It was a blistering hot day in November 2009 when I went to the protest picket line outside the Philippine Department of Environment and Natural Resources (DENR).There were about forty people on hunger strike in tents led by father Edwin Gariguez. He is a servant-leader dedicated to empowering the Mangyan indigenous people of Mindoro, to organize and protect their rights and lands from the onslaught of the massive open-pit mining project of the Intex Resources.
Intex is a Norwegian based mining corporation that had somehow got a permit from the DENR officials to gouge open a huge open pit nickel mine on the ancestral lands of the Mangyan. Powerful local business men and military officials supported the project giving Intex assurances that they would take care of getting rid of the indigenous people, their leaders and supporters.
The Mangyan are the original inhabitants of the Island. They survived in harmony with nature for thousands of years. Such a mining project would have ripped out their mango trees, polluted their streams and rivers and driven them away from their ancestral lands forever. The only beneficiaries of this destructive mining operation would be the international share holders and investment banks in nations thousands of miles away.
The protest leaders I talked to on that hunger strike were determined that this would never happen. They were called agitators, communists. When they held protests in the capitol of Mindoro Island they were set upon by gun toting goons who did not shrink from beating them up and even shooting dead, one campaigner. Father Edu, as he is popularly called, received death threats.
The eleven day hunger strike, and the previous international campaigning and lobbying by Father Gariguez around Europe developed strong support and finally the Government officials caved in and cancelled the mining permit of Intex, which they should never have approved. Why government officials are serving the interests of foreign corporations and not their own people is a mystery that might only be solved by looking into their bank accounts and life styles.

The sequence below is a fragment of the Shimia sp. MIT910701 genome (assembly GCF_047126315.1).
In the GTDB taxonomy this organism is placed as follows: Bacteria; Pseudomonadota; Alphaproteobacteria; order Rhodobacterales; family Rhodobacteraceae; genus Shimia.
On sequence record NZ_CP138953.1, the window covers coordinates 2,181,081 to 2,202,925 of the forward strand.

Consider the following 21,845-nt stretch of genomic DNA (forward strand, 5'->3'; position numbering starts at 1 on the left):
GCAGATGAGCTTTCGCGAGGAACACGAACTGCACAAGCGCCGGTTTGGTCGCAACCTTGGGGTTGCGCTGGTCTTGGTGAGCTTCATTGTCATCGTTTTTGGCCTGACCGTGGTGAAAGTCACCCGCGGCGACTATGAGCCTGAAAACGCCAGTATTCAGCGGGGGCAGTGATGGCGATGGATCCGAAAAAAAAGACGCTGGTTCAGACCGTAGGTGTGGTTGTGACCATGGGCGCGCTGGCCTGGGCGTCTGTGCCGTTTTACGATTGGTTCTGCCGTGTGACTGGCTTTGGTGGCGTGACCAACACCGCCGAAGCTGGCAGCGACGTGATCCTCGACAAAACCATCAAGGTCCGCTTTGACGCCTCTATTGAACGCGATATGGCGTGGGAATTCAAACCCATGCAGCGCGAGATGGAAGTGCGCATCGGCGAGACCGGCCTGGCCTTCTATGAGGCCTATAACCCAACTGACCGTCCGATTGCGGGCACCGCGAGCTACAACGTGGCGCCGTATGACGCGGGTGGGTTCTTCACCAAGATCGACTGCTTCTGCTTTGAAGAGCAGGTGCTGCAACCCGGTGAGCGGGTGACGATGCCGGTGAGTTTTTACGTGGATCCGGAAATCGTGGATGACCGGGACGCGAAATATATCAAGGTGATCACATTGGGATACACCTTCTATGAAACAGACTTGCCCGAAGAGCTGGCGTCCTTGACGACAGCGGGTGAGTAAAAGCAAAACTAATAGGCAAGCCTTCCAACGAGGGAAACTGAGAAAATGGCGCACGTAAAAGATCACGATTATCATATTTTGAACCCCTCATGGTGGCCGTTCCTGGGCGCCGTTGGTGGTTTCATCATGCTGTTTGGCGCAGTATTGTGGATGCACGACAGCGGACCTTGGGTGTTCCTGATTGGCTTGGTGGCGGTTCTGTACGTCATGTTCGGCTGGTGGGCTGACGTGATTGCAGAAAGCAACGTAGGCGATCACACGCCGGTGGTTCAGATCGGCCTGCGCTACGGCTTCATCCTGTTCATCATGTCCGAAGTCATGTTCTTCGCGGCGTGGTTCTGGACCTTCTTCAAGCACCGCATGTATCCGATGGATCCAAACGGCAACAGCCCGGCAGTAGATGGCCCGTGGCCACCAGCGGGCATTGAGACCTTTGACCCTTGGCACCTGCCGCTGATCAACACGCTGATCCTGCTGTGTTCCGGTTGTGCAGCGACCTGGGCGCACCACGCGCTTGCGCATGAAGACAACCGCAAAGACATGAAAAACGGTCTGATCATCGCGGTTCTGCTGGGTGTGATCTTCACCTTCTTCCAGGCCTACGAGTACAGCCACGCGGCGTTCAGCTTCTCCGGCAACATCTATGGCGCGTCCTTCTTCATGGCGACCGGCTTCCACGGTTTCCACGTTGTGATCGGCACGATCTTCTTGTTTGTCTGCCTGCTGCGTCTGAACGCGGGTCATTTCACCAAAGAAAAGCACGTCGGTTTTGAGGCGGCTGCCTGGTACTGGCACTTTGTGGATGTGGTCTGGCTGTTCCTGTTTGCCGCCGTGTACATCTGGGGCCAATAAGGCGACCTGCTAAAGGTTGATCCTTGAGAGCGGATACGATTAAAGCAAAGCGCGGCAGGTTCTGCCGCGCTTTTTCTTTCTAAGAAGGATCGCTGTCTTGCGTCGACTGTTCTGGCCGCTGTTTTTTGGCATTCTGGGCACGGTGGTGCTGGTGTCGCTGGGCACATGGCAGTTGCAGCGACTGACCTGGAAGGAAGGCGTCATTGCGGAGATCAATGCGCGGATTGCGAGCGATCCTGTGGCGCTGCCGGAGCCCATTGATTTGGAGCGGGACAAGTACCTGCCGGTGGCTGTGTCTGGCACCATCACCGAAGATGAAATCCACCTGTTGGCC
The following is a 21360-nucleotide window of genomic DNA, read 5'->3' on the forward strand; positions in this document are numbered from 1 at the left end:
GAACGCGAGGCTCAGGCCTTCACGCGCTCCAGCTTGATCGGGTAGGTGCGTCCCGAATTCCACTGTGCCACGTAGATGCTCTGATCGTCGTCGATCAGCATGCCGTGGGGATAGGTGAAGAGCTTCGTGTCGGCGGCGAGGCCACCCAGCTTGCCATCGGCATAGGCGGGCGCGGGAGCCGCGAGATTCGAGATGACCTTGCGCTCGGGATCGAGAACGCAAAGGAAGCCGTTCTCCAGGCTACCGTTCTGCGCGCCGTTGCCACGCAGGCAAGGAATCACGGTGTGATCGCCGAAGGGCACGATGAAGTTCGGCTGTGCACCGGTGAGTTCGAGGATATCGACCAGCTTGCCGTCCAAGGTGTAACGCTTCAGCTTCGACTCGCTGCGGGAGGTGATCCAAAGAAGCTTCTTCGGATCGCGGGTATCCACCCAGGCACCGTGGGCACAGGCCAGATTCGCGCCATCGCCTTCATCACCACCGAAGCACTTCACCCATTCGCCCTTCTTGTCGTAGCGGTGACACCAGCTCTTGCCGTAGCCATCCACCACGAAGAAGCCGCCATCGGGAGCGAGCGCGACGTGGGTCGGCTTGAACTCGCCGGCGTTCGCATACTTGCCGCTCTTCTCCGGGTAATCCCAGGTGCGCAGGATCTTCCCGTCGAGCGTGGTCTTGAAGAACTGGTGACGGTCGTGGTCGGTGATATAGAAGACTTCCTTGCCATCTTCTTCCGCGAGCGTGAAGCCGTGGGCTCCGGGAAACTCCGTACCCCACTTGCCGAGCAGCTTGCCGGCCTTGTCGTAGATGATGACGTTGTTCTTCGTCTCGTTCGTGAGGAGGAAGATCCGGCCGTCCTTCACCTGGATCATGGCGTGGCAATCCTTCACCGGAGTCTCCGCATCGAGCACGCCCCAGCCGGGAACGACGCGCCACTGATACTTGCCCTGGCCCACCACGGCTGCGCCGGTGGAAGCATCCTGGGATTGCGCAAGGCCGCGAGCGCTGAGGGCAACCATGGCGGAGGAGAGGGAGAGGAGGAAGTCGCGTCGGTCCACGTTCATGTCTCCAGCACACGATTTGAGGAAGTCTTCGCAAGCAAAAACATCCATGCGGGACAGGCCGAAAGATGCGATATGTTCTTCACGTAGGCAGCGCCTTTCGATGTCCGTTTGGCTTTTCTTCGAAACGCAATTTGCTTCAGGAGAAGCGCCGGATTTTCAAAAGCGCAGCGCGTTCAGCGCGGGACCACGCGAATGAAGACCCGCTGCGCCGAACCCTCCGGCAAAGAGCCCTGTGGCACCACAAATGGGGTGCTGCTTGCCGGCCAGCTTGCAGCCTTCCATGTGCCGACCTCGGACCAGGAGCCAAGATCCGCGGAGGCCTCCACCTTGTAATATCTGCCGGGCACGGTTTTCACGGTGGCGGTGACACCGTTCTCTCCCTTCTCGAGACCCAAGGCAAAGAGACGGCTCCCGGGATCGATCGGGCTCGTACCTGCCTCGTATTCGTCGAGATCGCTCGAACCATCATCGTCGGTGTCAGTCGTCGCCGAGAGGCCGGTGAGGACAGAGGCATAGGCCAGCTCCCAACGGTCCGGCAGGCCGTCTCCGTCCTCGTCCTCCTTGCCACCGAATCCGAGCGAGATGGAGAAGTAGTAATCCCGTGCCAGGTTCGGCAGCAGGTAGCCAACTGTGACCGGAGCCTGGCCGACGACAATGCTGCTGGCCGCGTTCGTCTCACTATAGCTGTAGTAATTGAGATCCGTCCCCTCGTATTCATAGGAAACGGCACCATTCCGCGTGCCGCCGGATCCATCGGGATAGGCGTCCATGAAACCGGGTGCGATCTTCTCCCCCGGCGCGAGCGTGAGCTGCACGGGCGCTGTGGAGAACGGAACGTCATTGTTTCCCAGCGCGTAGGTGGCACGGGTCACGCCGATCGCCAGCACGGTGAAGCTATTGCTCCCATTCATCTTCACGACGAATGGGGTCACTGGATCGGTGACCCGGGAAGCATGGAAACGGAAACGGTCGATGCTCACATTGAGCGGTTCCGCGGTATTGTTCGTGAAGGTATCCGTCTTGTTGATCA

Goldman Sacs the big investment bank withdrew its support and money from the US$2.4 billion Intex project. Members of the Intex board resigned and the project closed to the delight of the people and their supporters. Father Edwin Gariguez was honored for his solidarity and courage and awarded the prestigious Goldman Environmental Prize in San Francisco last 16 April 2012. He risked his life for the sake of the people, the environment and the nation.
It is great people like him and his team that should be the role models and heroes of the Filipinos but sadly instead the media promotes semi-illiterate emotionally dysfunctional celebrity actors and actresses instead. And even help to have them elected to high office to run the nation and lead it into corrupt chaos.
The example of Fr. Edu and the victory won is giving hope and encouragement to all in the Anti-destructive mining movement. If you could see the beautiful and life giving environment of Mindoro Islands and other places in Mindanao and Palawan that are under threat by mining corporations you would want it be saved forever. Then look at a photo of such an excavation as an open pit mine it will truly boggle your mind. We are called to challenge and question the policies of government that allow the destructive mining.
In Palawan and Mindanao in the southern Philippines similar projects are underway amid protests and campaigns to stop them. Open pit mining is perhaps the most destructive of all. All of us must take a stand and say no to such projects and write to government officials to protest or send them this article.
We can ask them if it is necessary to destroy the beauty and life sustaining environment of this planet and centuries old communities just to get nickel. Imagine these gigantic holes in the earth. Some can be excavated so deep that two Eiffel Towers, one on top of the other would fit into it.
The utter destruction of the environment by such projects is enormous; mountain-sides, rivers, streams, forests, rice lands are destroyed or damaged and made unusable. But with the servant -leaders like Father Edwin Gariguez and thousands of dedicated human rights and environmentalists active today there is great hope that we can hold back this destructive force and win out with the people through non-violent peaceful protest.
Fr. Shay Cullen is President/CEO of Preda Foundation, Inc., a Philippine human rights social development organization working for 34 years through fair trade practices to help the poorest and most vulnerable people in society and overcome injustice and poverty. There are 88 professional Filipino staff implementing the 12 projects of Preda (see www.preda.org).